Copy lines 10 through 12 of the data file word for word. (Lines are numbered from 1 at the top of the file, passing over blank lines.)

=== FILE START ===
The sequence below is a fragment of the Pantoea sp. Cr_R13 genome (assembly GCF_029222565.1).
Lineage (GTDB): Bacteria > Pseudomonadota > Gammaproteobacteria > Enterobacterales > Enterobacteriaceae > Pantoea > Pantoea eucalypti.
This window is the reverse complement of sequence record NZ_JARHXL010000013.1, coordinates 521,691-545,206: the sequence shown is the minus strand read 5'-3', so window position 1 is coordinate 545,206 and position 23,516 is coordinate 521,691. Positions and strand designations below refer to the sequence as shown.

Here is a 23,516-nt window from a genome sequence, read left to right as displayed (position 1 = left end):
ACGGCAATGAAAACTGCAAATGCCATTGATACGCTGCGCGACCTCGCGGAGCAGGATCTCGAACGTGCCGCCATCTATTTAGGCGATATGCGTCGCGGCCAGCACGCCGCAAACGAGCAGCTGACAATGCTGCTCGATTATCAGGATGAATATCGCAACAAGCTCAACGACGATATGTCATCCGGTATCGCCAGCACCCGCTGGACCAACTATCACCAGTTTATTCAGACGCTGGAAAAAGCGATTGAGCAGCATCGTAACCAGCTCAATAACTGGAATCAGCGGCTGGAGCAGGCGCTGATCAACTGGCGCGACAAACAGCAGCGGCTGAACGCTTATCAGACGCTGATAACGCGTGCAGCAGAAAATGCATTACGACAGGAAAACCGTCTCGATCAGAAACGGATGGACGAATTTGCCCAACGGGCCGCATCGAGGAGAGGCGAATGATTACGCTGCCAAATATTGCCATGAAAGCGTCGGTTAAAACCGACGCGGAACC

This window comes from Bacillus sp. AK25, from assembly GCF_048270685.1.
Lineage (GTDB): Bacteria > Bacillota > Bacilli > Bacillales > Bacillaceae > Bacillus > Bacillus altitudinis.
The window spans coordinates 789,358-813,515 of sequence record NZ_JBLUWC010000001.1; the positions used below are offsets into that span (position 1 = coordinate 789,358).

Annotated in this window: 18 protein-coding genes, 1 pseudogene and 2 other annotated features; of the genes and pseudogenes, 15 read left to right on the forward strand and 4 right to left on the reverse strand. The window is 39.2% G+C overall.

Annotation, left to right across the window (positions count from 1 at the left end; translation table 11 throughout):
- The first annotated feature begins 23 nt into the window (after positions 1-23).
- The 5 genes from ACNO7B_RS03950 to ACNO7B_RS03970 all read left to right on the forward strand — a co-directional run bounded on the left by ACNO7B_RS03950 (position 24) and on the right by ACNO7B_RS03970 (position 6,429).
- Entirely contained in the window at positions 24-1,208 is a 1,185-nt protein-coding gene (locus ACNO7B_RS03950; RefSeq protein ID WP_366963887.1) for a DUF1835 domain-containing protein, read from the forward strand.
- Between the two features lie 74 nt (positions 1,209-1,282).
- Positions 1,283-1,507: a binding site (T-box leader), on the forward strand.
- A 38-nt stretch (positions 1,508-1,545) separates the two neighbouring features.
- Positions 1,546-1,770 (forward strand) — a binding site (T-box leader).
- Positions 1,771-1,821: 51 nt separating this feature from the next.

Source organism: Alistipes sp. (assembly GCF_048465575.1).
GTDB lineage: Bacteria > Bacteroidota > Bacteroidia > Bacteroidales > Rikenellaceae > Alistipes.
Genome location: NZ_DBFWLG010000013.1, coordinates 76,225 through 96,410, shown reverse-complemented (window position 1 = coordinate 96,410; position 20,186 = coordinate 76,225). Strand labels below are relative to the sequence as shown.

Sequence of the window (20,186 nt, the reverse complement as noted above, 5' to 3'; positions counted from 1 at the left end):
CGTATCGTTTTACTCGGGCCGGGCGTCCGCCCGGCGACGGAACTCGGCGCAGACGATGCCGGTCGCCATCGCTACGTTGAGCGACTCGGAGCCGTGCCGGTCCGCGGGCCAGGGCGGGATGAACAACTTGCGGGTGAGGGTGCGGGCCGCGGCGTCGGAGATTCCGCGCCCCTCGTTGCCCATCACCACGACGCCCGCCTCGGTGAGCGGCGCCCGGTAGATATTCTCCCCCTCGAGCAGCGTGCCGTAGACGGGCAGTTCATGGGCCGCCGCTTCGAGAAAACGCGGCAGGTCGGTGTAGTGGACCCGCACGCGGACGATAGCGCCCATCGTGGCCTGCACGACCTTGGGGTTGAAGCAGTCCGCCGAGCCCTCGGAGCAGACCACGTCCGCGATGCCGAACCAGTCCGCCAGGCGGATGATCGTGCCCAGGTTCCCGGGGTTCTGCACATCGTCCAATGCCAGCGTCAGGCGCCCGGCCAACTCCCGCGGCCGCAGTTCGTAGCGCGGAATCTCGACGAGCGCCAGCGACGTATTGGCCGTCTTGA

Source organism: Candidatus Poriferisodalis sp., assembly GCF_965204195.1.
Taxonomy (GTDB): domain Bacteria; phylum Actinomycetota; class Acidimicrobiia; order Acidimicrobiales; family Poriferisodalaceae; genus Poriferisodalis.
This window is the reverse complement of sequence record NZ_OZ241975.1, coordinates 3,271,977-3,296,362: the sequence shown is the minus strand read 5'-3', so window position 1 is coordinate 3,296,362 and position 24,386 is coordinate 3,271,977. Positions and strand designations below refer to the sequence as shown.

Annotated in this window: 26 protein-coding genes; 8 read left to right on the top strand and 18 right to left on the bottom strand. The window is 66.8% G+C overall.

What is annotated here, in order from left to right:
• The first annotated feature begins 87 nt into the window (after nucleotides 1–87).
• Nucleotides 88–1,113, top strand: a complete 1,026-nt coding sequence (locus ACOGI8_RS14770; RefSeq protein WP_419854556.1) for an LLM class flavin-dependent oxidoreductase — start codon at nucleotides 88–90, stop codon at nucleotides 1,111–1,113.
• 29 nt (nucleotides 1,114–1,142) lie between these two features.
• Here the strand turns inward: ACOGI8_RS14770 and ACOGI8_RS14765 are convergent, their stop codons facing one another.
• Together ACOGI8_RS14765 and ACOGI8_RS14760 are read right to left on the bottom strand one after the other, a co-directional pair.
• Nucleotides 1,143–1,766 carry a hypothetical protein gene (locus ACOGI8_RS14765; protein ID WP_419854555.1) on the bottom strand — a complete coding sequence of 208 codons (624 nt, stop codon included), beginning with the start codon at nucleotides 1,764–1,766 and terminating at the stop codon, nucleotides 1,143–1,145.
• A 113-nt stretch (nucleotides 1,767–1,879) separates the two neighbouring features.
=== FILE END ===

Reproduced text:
Annotation, left to right across the window (positions count from 1 at the left end; translation table 11 throughout):
- The first annotated feature begins 23 nt into the window (after positions 1-23).
- The 5 genes from ACNO7B_RS03950 to ACNO7B_RS03970 all read left to right on the forward strand — a co-directional run bounded on the left by ACNO7B_RS03950 (position 24) and on the right by ACNO7B_RS03970 (position 6,429).